“You see, as things change, the worker needs protection. For that, we need regulation. In the project, we propose that the worker has the right to digital disconnection outside working hours and during vacations, without this implying a penalty and without rewarding those who do not use this right", says Lovera, who explains that what is sought with this project is to guarantee the mental rest of the worker during his free time. The project was handed over to the Labor and Social Security Commission, and Lovera hopes that the discussion will begin by the end of this month.

“In places where legislation has advanced, especially in Europe, it has had a calming effect on the uses and abuses of technology,” adds Scasserra. With these workers, who were constantly being contacted, you start to be a little more careful and there are a little more restrictions ”.

Gender disparity is another central element in this discussion. It is imperative that employer connection policies do not disadvantage women, who are the most burdened with care and household chores and may need more flexibility with regard to working hours and connection hours in their home. This is most evident with isolation measures, with working women who are mothers and try to work while taking care of the home and accompanying their children to distance classes and the tasks that teachers send them.

The exercise of the right to disconnect cannot and should not be based on individual responsibility. To face this problem, which is deepening in the general scenario of teleworking as a result of the current health emergency, it is vital that the approach is collective and imposes the responsibility of the business sector to comply with it. “What this law seeks to protect is the mental health of workers,” says Scasserra.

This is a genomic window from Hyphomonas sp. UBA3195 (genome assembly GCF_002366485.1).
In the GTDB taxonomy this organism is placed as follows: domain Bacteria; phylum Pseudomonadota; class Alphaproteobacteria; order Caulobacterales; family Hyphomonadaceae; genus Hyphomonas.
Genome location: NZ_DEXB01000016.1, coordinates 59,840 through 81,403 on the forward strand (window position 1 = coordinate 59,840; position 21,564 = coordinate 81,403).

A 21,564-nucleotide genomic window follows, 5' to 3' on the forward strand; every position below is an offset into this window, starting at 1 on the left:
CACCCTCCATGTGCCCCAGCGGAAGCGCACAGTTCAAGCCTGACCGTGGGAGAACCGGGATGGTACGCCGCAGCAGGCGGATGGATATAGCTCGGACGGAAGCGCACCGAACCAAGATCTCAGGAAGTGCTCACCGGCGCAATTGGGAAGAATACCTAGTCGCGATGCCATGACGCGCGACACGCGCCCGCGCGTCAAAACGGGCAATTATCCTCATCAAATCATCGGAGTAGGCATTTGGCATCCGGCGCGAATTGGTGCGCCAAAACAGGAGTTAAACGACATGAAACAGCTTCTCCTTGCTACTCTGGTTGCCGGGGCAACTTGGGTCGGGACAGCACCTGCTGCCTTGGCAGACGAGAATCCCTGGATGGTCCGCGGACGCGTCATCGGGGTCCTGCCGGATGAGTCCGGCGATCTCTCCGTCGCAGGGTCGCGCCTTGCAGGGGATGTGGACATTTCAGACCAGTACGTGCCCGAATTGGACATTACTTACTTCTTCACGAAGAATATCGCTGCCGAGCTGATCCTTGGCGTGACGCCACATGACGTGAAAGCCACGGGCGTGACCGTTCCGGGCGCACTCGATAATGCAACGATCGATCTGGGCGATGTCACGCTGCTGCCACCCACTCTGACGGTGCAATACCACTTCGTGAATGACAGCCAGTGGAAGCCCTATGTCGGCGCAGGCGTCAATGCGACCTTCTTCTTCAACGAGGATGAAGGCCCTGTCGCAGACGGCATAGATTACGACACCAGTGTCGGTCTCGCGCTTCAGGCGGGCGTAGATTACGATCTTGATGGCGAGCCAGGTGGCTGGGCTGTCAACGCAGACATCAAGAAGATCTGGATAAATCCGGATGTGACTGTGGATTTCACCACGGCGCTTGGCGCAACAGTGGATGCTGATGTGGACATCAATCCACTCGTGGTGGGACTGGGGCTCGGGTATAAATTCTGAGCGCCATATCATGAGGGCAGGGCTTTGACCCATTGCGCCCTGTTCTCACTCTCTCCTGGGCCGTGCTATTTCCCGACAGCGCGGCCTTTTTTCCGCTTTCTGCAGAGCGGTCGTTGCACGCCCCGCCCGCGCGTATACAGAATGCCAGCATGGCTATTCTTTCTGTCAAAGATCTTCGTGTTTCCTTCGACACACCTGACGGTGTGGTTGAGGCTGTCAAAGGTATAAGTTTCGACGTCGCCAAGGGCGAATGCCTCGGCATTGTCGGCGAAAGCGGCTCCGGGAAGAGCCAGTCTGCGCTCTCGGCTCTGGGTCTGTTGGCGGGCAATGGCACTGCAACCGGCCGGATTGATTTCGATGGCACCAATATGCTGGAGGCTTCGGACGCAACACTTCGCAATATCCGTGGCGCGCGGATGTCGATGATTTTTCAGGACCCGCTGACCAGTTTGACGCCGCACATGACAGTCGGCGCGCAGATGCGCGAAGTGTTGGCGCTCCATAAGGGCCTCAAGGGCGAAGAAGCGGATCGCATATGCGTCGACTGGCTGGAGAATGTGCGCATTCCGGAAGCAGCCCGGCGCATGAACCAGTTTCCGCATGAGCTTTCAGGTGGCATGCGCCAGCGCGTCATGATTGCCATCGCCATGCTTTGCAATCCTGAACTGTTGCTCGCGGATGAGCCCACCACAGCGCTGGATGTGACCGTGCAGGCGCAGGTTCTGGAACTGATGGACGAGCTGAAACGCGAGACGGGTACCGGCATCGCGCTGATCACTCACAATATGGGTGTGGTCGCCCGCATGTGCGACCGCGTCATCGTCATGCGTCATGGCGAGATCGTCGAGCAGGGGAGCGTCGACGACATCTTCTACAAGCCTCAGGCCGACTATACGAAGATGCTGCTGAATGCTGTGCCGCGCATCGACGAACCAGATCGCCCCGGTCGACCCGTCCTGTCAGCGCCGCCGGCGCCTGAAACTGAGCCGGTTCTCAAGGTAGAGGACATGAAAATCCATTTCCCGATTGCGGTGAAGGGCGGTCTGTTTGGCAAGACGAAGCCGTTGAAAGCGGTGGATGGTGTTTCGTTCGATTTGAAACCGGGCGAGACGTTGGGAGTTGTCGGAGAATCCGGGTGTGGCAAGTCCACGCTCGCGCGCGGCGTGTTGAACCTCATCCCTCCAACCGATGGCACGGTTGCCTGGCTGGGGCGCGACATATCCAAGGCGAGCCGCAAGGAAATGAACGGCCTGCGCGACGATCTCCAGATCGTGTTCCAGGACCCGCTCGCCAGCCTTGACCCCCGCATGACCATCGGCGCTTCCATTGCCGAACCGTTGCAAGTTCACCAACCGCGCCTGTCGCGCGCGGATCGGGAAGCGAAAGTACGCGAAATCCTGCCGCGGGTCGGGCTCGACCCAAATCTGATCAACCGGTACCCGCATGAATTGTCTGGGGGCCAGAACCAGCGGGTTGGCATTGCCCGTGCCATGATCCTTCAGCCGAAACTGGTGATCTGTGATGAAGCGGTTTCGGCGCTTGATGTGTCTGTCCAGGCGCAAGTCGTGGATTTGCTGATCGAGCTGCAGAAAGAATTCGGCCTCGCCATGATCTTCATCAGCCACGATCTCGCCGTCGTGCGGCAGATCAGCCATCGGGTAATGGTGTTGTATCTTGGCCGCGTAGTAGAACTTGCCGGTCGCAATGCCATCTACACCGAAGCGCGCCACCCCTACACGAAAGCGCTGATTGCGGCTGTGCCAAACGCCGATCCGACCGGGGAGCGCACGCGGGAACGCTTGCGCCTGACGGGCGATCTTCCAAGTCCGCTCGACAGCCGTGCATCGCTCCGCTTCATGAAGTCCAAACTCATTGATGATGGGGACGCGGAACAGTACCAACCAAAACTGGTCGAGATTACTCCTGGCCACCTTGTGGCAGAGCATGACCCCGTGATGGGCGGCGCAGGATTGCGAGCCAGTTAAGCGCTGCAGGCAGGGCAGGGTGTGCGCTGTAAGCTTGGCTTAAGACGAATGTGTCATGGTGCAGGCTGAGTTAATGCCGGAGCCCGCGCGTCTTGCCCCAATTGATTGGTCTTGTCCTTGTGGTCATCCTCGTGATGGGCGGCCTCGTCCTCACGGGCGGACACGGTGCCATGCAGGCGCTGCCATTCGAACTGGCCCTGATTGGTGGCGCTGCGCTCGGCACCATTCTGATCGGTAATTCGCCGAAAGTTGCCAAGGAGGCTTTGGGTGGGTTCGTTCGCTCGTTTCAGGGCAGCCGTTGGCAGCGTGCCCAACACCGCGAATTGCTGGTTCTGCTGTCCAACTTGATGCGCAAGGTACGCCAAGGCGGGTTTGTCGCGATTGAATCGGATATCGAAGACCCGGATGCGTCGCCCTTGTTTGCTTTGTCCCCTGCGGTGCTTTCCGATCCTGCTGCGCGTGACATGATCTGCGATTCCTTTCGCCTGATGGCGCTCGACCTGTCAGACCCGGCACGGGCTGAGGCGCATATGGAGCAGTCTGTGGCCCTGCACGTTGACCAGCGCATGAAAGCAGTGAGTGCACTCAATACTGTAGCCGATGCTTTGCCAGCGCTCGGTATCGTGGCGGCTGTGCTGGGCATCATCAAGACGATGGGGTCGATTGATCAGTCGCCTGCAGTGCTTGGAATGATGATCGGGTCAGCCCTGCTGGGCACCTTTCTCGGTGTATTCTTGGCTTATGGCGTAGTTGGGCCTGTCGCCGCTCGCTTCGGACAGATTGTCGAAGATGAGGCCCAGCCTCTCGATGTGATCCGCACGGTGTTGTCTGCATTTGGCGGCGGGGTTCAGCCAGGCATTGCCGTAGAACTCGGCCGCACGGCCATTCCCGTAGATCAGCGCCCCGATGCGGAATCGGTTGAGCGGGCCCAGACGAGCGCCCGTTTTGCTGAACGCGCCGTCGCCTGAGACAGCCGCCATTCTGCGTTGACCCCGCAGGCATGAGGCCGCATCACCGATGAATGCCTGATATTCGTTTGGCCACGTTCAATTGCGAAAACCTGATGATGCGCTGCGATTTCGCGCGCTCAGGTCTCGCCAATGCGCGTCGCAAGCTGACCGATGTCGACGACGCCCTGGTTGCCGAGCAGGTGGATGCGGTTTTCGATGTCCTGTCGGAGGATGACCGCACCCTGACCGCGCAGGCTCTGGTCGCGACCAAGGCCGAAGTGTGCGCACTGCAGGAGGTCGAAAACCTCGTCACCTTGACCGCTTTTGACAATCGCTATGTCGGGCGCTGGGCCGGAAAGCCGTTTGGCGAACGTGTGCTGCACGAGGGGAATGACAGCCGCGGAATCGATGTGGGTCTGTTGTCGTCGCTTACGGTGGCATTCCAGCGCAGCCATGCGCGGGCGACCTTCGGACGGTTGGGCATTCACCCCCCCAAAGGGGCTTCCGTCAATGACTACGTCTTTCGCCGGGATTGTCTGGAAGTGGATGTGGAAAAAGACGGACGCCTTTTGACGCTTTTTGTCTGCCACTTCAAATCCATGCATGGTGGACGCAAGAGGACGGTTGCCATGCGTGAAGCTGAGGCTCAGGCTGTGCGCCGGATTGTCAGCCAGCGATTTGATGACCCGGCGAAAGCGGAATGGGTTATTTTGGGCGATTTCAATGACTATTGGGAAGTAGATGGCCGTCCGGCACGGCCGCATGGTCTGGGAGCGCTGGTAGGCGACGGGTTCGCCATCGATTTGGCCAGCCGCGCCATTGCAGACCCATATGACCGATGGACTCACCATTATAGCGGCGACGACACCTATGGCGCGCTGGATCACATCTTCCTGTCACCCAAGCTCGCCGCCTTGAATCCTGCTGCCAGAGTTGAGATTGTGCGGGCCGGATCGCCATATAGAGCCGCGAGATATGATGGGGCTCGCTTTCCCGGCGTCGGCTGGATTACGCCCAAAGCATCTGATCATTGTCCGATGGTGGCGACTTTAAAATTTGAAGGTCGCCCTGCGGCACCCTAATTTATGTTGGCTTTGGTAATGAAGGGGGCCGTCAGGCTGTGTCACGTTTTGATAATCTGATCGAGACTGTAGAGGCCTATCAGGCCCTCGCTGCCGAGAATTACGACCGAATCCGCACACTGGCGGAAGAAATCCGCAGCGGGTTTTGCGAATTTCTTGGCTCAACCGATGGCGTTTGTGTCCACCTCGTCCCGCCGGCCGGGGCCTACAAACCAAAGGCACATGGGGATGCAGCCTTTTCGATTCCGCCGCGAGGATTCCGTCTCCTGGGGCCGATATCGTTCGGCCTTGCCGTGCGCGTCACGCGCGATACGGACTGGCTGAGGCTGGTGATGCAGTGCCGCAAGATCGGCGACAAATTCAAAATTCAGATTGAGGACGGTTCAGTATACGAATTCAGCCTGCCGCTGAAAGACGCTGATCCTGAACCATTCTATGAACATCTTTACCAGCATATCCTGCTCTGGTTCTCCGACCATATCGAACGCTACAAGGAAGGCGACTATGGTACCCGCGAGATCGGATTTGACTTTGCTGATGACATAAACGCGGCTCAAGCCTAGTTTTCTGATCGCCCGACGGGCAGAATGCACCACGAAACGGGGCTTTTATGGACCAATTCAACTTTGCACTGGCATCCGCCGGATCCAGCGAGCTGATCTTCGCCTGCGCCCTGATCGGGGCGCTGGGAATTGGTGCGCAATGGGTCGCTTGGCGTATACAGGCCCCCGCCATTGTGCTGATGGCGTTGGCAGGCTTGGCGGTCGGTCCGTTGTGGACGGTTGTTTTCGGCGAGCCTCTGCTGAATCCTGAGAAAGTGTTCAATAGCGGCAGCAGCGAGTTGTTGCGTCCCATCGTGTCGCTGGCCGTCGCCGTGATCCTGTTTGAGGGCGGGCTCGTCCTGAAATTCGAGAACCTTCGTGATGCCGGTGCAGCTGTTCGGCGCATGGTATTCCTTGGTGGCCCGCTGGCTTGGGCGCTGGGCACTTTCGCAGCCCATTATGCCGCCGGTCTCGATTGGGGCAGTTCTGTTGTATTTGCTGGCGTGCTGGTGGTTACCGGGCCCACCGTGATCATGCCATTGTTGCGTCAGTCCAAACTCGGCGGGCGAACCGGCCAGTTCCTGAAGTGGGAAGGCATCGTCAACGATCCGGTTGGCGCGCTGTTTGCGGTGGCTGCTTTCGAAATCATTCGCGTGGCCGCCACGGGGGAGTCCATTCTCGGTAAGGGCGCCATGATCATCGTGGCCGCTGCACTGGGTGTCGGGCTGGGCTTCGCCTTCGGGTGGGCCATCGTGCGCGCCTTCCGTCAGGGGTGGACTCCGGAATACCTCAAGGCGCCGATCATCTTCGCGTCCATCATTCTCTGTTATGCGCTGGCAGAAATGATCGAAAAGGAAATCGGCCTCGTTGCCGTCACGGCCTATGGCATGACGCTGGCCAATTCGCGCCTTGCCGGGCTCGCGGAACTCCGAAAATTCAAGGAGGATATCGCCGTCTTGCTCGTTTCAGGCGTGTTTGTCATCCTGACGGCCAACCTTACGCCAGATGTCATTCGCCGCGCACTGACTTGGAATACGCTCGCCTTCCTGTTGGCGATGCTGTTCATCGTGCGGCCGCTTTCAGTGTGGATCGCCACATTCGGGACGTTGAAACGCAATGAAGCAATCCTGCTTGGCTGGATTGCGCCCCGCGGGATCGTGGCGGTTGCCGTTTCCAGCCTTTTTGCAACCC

The anguish of not fulfilling

Emails and messages allowed the erosion of boundaries imposed by the physical world. “I answer quickly and that's it”, we think. There is an implicit or explicit expectation that the person receiving the email checks them at any time, and in the case of WhatsApp, in addition, the expectation of immediacy is added, seconds after knowing (double blue tick) that the message it was read. According to experts, this brings mental health problems associated with a permanently connected work dynamic.

Regulation, which is necessary, may not be enough if what reigns is a culture of productivity and uninterrupted work. It is essential to understand the importance of rest, leisure, connection with other activities and with the people around us. But why is regulation necessary? Because, even if we decide not to respond to the incoming message, we have already read it, we know that it is there and that it has just added a pending task to be resolved. It is no longer possible to disconnect.

“Many stressed people come to the office, with panic attacks or anxiety, who suffer from the inability to stop work. There appear the subjectivities of each person; for example, the fear of being fired, the fear that the elderly will be replaced or simply seem incapable”, explains Carolina Tripodi, graduated in Psychology from the UBA. “This happens not only among those who are unable to disconnect, but among those who succeed, because sometimes they are accused by other colleagues and carry this prejudiced look from their colleagues, as well as the demand from the boss”.

People must achieve homeostasis, a balance between body and mind, explains Tripodi, and “for this, it is recommended to rest, perform physical activities, play a musical instrument, meditate or perform any recreational activity that allows you to define the concentration here and now,” he says. Many patients, he explains, seek help when the symptom is already in the body, but he suggests paying attention to “if the level of concentration drops, if you are very irritable, have negative thoughts, are not motivated, reluctant or are exhausted or deteriorated”. All are alarm signals that must be addressed in order not to reach an extreme threshold.”

*Carolina Martinez Elebi é project coordinator at Via Libre Foundation, a, space for research and defense of fundamental rights in the face of the implementation of new technologies.

Translation: Ricardo Kobayaski

Originally published on the website Argentine time ( )